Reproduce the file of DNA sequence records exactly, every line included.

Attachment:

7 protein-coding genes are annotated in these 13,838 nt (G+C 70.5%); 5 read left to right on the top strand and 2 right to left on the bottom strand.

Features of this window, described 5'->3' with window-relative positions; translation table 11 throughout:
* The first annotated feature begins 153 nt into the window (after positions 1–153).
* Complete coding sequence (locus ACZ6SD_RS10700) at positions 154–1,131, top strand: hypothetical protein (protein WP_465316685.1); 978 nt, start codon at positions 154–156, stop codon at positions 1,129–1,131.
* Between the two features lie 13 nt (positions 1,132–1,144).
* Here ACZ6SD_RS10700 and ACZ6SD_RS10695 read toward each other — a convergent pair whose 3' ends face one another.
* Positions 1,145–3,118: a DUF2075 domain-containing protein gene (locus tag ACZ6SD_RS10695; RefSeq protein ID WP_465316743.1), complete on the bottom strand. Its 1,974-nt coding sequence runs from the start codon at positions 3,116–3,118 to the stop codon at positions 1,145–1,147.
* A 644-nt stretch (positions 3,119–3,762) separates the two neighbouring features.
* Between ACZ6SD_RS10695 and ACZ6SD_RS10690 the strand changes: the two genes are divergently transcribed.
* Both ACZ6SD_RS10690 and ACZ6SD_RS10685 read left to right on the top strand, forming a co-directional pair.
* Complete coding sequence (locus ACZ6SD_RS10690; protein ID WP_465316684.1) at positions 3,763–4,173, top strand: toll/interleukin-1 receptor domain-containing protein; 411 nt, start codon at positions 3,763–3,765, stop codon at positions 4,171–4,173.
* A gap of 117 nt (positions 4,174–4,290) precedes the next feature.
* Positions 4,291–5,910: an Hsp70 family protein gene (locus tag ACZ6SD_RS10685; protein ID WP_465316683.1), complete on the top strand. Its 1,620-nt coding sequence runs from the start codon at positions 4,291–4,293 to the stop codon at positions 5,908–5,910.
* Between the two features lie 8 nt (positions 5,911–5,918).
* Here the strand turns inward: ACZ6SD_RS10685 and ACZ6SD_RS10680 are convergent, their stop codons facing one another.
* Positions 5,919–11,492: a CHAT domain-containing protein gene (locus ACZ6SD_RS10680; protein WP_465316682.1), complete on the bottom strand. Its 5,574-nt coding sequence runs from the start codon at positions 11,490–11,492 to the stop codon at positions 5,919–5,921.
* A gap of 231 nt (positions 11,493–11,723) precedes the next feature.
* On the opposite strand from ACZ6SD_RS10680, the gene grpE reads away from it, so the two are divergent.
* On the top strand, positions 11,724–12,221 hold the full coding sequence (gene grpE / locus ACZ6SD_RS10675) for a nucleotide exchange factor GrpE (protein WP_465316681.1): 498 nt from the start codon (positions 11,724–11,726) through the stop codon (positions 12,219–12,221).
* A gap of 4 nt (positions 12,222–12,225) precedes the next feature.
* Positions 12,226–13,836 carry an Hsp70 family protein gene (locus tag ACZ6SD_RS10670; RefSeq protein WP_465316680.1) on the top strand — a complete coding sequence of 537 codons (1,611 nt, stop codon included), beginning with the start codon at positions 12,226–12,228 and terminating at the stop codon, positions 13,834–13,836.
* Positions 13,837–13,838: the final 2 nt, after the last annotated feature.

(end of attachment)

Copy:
7 protein-coding genes are annotated in these 13,838 nt (G+C 70.5%); 5 read left to right on the top strand and 2 right to left on the bottom strand.

Features of this window, described 5'->3' with window-relative positions; translation table 11 throughout:
* The first annotated feature begins 153 nt into the window (after positions 1–153).
* Complete coding sequence (locus ACZ6SD_RS10700) at positions 154–1,131, top strand: hypothetical protein (protein WP_465316685.1); 978 nt, start codon at positions 154–156, stop codon at positions 1,129–1,131.
* Between the two features lie 13 nt (positions 1,132–1,144).
* Here ACZ6SD_RS10700 and ACZ6SD_RS10695 read toward each other — a convergent pair whose 3' ends face one another.
* Positions 1,145–3,118: a DUF2075 domain-containing protein gene (locus tag ACZ6SD_RS10695; RefSeq protein ID WP_465316743.1), complete on the bottom strand. Its 1,974-nt coding sequence runs from the start codon at positions 3,116–3,118 to the stop codon at positions 1,145–1,147.
* A 644-nt stretch (positions 3,119–3,762) separates the two neighbouring features.
* Between ACZ6SD_RS10695 and ACZ6SD_RS10690 the strand changes: the two genes are divergently transcribed.
* Both ACZ6SD_RS10690 and ACZ6SD_RS10685 read left to right on the top strand, forming a co-directional pair.
* Complete coding sequence (locus ACZ6SD_RS10690; protein ID WP_465316684.1) at positions 3,763–4,173, top strand: toll/interleukin-1 receptor domain-containing protein; 411 nt, start codon at positions 3,763–3,765, stop codon at positions 4,171–4,173.
* A gap of 117 nt (positions 4,174–4,290) precedes the next feature.
* Positions 4,291–5,910: an Hsp70 family protein gene (locus tag ACZ6SD_RS10685; protein ID WP_465316683.1), complete on the top strand. Its 1,620-nt coding sequence runs from the start codon at positions 4,291–4,293 to the stop codon at positions 5,908–5,910.
* Between the two features lie 8 nt (positions 5,911–5,918).
* Here the strand turns inward: ACZ6SD_RS10685 and ACZ6SD_RS10680 are convergent, their stop codons facing one another.
* Positions 5,919–11,492: a CHAT domain-containing protein gene (locus ACZ6SD_RS10680; protein WP_465316682.1), complete on the bottom strand. Its 5,574-nt coding sequence runs from the start codon at positions 11,490–11,492 to the stop codon at positions 5,919–5,921.
* A gap of 231 nt (positions 11,493–11,723) precedes the next feature.
* On the opposite strand from ACZ6SD_RS10680, the gene grpE reads away from it, so the two are divergent.
* On the top strand, positions 11,724–12,221 hold the full coding sequence (gene grpE / locus ACZ6SD_RS10675) for a nucleotide exchange factor GrpE (protein WP_465316681.1): 498 nt from the start codon (positions 11,724–11,726) through the stop codon (positions 12,219–12,221).
* A gap of 4 nt (positions 12,222–12,225) precedes the next feature.
* Positions 12,226–13,836 carry an Hsp70 family protein gene (locus tag ACZ6SD_RS10670; RefSeq protein WP_465316680.1) on the top strand — a complete coding sequence of 537 codons (1,611 nt, stop codon included), beginning with the start codon at positions 12,226–12,228 and terminating at the stop codon, positions 13,834–13,836.
* Positions 13,837–13,838: the final 2 nt, after the last annotated feature.